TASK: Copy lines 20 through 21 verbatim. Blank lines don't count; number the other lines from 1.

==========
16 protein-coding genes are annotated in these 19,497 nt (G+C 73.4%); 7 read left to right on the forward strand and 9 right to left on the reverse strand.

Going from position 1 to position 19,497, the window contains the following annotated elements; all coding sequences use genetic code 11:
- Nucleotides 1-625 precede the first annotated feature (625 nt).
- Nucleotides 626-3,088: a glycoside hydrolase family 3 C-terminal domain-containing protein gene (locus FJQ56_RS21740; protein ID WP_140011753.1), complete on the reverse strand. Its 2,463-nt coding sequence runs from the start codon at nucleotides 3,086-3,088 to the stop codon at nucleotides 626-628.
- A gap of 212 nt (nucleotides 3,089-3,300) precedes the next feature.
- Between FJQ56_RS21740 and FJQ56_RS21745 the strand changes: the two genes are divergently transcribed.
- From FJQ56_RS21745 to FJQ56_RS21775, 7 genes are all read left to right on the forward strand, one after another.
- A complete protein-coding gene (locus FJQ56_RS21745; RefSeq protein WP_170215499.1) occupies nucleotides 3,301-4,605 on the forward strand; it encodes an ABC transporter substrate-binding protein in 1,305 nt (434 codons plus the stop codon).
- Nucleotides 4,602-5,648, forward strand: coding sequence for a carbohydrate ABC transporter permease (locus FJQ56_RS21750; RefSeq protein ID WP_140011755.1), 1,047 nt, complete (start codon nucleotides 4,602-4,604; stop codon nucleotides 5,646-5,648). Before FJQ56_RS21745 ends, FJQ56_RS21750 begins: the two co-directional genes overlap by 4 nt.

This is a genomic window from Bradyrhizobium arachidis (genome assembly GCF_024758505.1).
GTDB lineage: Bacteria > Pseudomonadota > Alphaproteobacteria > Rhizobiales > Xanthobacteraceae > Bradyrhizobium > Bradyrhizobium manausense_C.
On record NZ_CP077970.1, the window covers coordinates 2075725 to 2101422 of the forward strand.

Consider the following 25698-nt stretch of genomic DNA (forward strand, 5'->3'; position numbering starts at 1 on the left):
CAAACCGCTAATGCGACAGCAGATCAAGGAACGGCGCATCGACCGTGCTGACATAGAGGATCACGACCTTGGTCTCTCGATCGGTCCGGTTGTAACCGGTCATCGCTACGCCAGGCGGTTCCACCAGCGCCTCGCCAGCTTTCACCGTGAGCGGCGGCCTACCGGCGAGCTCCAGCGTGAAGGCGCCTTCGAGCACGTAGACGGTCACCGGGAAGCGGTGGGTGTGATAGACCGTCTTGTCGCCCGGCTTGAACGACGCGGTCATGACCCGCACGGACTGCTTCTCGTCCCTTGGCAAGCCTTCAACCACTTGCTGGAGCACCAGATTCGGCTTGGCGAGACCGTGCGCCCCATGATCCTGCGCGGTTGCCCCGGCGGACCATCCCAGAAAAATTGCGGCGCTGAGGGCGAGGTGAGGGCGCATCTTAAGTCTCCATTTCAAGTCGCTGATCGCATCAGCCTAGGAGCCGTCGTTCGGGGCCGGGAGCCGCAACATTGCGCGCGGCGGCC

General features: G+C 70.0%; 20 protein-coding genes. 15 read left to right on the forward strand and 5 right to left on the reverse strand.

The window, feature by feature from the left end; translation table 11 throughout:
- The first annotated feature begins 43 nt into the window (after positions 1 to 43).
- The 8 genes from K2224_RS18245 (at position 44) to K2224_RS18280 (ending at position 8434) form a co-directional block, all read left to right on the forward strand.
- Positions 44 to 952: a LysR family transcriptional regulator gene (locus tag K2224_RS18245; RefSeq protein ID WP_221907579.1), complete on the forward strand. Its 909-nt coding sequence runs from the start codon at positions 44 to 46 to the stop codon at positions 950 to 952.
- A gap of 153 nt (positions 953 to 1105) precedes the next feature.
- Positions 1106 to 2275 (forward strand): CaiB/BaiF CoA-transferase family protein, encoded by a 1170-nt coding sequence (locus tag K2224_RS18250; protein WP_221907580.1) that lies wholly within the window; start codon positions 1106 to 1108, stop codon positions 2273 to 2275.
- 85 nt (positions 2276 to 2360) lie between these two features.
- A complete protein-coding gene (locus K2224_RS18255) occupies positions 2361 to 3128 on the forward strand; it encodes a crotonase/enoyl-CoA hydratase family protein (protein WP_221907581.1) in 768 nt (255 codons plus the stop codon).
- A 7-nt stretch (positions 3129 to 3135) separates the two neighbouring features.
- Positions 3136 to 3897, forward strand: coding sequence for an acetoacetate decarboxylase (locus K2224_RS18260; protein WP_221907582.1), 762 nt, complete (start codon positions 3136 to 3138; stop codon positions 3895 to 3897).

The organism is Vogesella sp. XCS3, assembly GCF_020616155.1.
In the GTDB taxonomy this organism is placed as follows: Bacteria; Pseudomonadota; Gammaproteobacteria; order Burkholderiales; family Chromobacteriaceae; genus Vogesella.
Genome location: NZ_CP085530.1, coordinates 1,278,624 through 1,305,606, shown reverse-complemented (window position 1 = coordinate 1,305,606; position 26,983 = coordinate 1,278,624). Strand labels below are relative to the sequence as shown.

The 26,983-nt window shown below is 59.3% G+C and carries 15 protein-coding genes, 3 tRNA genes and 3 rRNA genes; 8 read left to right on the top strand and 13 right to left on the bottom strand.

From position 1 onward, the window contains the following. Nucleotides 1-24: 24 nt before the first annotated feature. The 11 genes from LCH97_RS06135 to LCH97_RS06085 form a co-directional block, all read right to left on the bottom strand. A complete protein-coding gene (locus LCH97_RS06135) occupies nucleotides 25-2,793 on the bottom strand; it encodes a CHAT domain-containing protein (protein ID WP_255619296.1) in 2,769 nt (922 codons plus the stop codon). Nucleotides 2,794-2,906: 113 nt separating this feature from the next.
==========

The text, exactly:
- A gap of 153 nt (positions 953 to 1105) precedes the next feature.
- Positions 1106 to 2275 (forward strand): CaiB/BaiF CoA-transferase family protein, encoded by a 1170-nt coding sequence (locus tag K2224_RS18250; protein WP_221907580.1) that lies wholly within the window; start codon positions 1106 to 1108, stop codon positions 2273 to 2275.